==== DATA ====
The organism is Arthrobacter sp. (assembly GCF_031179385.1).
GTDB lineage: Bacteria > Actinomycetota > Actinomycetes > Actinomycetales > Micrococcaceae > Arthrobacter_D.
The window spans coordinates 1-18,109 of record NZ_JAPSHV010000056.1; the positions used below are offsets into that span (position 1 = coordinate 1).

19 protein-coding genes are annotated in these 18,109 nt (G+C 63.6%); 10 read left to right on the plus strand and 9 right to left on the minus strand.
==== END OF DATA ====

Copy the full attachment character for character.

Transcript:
The organism is Arthrobacter sp. (assembly GCF_031179385.1).
GTDB lineage: Bacteria > Actinomycetota > Actinomycetes > Actinomycetales > Micrococcaceae > Arthrobacter_D.
The window spans coordinates 1-18,109 of record NZ_JAPSHV010000056.1; the positions used below are offsets into that span (position 1 = coordinate 1).

19 protein-coding genes are annotated in these 18,109 nt (G+C 63.6%); 10 read left to right on the plus strand and 9 right to left on the minus strand.